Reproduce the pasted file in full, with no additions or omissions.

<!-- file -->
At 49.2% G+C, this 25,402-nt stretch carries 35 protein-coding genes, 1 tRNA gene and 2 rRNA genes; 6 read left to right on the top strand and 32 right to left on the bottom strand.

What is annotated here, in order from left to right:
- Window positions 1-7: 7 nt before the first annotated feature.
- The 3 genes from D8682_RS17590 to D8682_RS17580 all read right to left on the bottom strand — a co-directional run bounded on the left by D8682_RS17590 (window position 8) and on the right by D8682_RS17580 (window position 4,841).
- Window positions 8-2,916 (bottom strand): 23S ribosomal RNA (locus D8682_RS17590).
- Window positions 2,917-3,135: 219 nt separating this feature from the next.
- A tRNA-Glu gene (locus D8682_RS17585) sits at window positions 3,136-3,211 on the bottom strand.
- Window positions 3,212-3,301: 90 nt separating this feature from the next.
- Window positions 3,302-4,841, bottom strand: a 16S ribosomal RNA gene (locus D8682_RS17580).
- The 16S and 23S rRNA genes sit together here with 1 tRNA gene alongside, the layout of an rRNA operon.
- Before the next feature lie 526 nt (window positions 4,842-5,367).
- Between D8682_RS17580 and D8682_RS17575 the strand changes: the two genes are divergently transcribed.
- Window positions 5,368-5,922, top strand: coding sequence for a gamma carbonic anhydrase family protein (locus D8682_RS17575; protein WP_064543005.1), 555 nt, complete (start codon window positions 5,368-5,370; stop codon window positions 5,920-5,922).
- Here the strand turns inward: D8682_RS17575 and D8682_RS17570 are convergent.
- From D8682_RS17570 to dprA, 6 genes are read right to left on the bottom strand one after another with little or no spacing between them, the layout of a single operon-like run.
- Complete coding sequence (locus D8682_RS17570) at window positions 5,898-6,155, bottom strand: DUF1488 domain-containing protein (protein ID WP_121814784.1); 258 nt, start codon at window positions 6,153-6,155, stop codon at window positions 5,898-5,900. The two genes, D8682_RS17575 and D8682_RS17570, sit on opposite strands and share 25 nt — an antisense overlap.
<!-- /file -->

At 49.2% G+C, this 25,402-nt stretch carries 35 protein-coding genes, 1 tRNA gene and 2 rRNA genes; 6 read left to right on the top strand and 32 right to left on the bottom strand.

What is annotated here, in order from left to right:
- Window positions 1-7: 7 nt before the first annotated feature.
- The 3 genes from D8682_RS17590 to D8682_RS17580 all read right to left on the bottom strand — a co-directional run bounded on the left by D8682_RS17590 (window position 8) and on the right by D8682_RS17580 (window position 4,841).
- Window positions 8-2,916 (bottom strand): 23S ribosomal RNA (locus D8682_RS17590).
- Window positions 2,917-3,135: 219 nt separating this feature from the next.
- A tRNA-Glu gene (locus D8682_RS17585) sits at window positions 3,136-3,211 on the bottom strand.
- Window positions 3,212-3,301: 90 nt separating this feature from the next.
- Window positions 3,302-4,841, bottom strand: a 16S ribosomal RNA gene (locus D8682_RS17580).
- The 16S and 23S rRNA genes sit together here with 1 tRNA gene alongside, the layout of an rRNA operon.
- Before the next feature lie 526 nt (window positions 4,842-5,367).
- Between D8682_RS17580 and D8682_RS17575 the strand changes: the two genes are divergently transcribed.
- Window positions 5,368-5,922, top strand: coding sequence for a gamma carbonic anhydrase family protein (locus D8682_RS17575; protein WP_064543005.1), 555 nt, complete (start codon window positions 5,368-5,370; stop codon window positions 5,920-5,922).
- Here the strand turns inward: D8682_RS17575 and D8682_RS17570 are convergent.
- From D8682_RS17570 to dprA, 6 genes are read right to left on the bottom strand one after another with little or no spacing between them, the layout of a single operon-like run.
- Complete coding sequence (locus D8682_RS17570) at window positions 5,898-6,155, bottom strand: DUF1488 domain-containing protein (protein ID WP_121814784.1); 258 nt, start codon at window positions 6,153-6,155, stop codon at window positions 5,898-5,900. The two genes, D8682_RS17575 and D8682_RS17570, sit on opposite strands and share 25 nt — an antisense overlap.